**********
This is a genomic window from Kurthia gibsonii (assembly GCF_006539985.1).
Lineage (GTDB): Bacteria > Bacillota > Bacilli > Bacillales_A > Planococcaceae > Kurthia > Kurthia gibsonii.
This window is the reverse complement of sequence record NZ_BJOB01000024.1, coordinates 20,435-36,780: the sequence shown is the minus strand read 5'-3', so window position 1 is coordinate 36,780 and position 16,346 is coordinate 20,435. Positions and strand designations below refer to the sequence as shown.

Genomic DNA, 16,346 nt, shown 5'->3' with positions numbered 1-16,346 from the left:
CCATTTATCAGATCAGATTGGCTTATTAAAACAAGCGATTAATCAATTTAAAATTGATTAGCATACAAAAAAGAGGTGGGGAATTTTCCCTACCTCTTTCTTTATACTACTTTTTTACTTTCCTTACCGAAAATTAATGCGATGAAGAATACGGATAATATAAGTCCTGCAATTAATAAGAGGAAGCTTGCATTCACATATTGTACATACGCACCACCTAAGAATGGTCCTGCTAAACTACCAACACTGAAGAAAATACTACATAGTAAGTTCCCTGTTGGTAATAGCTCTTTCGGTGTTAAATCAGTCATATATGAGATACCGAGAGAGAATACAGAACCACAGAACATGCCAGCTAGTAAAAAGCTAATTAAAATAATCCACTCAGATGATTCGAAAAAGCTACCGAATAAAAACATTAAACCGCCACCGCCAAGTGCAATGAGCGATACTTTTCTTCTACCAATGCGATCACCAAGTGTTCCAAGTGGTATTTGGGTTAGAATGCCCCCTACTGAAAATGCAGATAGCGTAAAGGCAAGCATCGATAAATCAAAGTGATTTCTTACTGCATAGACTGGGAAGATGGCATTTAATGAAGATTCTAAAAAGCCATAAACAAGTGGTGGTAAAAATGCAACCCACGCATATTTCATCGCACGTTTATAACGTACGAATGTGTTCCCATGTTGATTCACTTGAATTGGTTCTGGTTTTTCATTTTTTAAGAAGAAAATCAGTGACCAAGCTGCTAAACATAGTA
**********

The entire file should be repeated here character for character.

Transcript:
This is a genomic window from Kurthia gibsonii (assembly GCF_006539985.1).
Lineage (GTDB): Bacteria > Bacillota > Bacilli > Bacillales_A > Planococcaceae > Kurthia > Kurthia gibsonii.
This window is the reverse complement of sequence record NZ_BJOB01000024.1, coordinates 20,435-36,780: the sequence shown is the minus strand read 5'-3', so window position 1 is coordinate 36,780 and position 16,346 is coordinate 20,435. Positions and strand designations below refer to the sequence as shown.

Genomic DNA, 16,346 nt, shown 5'->3' with positions numbered 1-16,346 from the left:
CCATTTATCAGATCAGATTGGCTTATTAAAACAAGCGATTAATCAATTTAAAATTGATTAGCATACAAAAAAGAGGTGGGGAATTTTCCCTACCTCTTTCTTTATACTACTTTTTTACTTTCCTTACCGAAAATTAATGCGATGAAGAATACGGATAATATAAGTCCTGCAATTAATAAGAGGAAGCTTGCATTCACATATTGTACATACGCACCACCTAAGAATGGTCCTGCTAAACTACCAACACTGAAGAAAATACTACATAGTAAGTTCCCTGTTGGTAATAGCTCTTTCGGTGTTAAATCAGTCATATATGAGATACCGAGAGAGAATACAGAACCACAGAACATGCCAGCTAGTAAAAAGCTAATTAAAATAATCCACTCAGATGATTCGAAAAAGCTACCGAATAAAAACATTAAACCGCCACCGCCAAGTGCAATGAGCGATACTTTTCTTCTACCAATGCGATCACCAAGTGTTCCAAGTGGTATTTGGGTTAGAATGCCCCCTACTGAAAATGCAGATAGCGTAAAGGCAAGCATCGATAAATCAAAGTGATTTCTTACTGCATAGACTGGGAAGATGGCATTTAATGAAGATTCTAAAAAGCCATAAACAAGTGGTGGTAAAAATGCAACCCACGCATATTTCATCGCACGTTTATAACGTACGAATGTGTTCCCATGTTGATTCACTTGAATTGGTTCTGGTTTTTCATTTTTTAAGAAGAAAATCAGTGACCAAGCTGCTAAACATAGTA